Put a Smile On

Let us celebrate the milestones when they happen (even years later).

Let us smile.

Let us laugh.

Put A Smile On

Story 1:

Making friends for my daughter that is on the spectrum is not an easy task.  After four months of living in a new house (with a neighborhood with tons of school-aged kids), she came home asking if she could cross the field across the street of our house to go see her friend Zack.

Me: “Is he in your class at your new school?”

Her: “No.”

Me: “Is he in kindergarten, like you?”

Her: “No. He is older.”

Me: [panicking] Well, let me walk with you and meet his parents. Let me get your brother’s and sister’s shoes on.

Her: “Mooooommmm. I’ve known Zack forever.”

Me: “Forever? You are five.”

Come to find out. My daughter went to the same special education preschool as Zack. He is only one year older.  They were paired together during specials because they both have Asperger’s.

Yay! My daughter made a friend.

Story 2:

My husband and I took our two boys to a restaurant that had a large fish tank with people seated on both sides.  Not two minutes after we sit down one of our sons starts pointing and screaming, “Look, look! (points in the fish tank) I see big mamma! The mom on the other side of the fish tank wasn’t amused but everyone else was.  Little did she know that my son was merely pointing at the largest fish in the tank.  He assumes that since that fish is larger it must be the mom to the smaller fish. – Heidi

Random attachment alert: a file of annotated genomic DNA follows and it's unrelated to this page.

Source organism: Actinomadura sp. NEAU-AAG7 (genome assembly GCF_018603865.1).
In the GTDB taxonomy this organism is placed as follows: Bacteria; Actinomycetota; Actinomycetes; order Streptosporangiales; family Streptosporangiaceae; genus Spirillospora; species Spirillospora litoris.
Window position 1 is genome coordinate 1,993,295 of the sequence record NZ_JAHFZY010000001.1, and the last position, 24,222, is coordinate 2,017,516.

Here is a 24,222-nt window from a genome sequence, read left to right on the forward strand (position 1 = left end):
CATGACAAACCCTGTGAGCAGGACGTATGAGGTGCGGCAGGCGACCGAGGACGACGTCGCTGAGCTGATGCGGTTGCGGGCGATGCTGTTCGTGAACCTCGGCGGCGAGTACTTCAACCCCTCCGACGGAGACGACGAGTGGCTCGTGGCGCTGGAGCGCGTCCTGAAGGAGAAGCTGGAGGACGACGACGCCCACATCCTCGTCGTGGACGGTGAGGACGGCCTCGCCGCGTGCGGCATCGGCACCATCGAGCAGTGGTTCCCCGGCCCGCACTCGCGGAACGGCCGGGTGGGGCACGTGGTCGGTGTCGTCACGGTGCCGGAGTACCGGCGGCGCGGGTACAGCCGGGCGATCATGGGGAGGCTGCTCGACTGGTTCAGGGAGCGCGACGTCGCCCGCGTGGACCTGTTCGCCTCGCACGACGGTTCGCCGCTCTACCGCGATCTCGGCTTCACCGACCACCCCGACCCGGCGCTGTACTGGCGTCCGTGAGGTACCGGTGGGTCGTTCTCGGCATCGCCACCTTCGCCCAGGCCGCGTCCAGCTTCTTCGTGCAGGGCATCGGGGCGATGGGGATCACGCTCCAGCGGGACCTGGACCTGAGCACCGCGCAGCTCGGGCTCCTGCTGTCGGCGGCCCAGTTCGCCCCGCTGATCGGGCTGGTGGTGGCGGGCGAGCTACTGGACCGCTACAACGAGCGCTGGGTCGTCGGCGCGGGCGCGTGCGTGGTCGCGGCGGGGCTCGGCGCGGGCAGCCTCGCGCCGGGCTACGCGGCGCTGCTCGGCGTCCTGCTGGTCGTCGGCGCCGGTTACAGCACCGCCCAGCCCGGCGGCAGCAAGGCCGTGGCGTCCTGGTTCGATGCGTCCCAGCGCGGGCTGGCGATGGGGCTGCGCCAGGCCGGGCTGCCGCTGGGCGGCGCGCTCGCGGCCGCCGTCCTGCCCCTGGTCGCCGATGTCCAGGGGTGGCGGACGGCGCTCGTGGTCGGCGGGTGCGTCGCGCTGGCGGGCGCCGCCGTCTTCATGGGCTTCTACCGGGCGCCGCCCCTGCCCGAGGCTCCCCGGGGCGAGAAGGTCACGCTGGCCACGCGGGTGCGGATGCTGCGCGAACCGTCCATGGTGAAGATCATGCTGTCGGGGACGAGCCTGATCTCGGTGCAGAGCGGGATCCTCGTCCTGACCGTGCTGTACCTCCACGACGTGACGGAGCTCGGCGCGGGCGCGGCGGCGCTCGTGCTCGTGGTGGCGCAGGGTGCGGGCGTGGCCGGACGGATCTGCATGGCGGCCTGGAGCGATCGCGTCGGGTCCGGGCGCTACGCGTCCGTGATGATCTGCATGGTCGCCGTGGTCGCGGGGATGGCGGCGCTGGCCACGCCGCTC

Story 3:

Trevor and I have had two conversations together, two nights in a row. For those who don’t know Trevor, he has Autism and his speech is very limited. He does not chat. He expresses his needs only. For two nights now, we have had a back and forth discussion about one of his Thomas trains that he was playing with. He is almost eight, and this is an enormous milestone. This is way better than anything in an Easter Basket. Happy Easter to us. – Becky

Story 4:

As a special ed teacher, I should know not to use figurative language when speaking to a child with Asperger’s.  However, the other day I turned to my messy student and said, “Go wash your hands in the toilet.”  A few minutes later, I found the child on their knees washing their hands in the toilet bowl.  I felt so awful I personally scrubbed the child’s hands and arms in the sink with water and soap.

Leslie Burby

    Leslie Burby

    Leslie Burby is the former Editor-in-Chief of Autism Parenting Magazine and a public speaker on autism related issues. She is the author of three autism related books: Emotional Mastery for Adult's with Autism (2013); Early Signs of Autism in Toddlers, Infants and Babies (2014); and the children's book Grace Figures Out School (2014).

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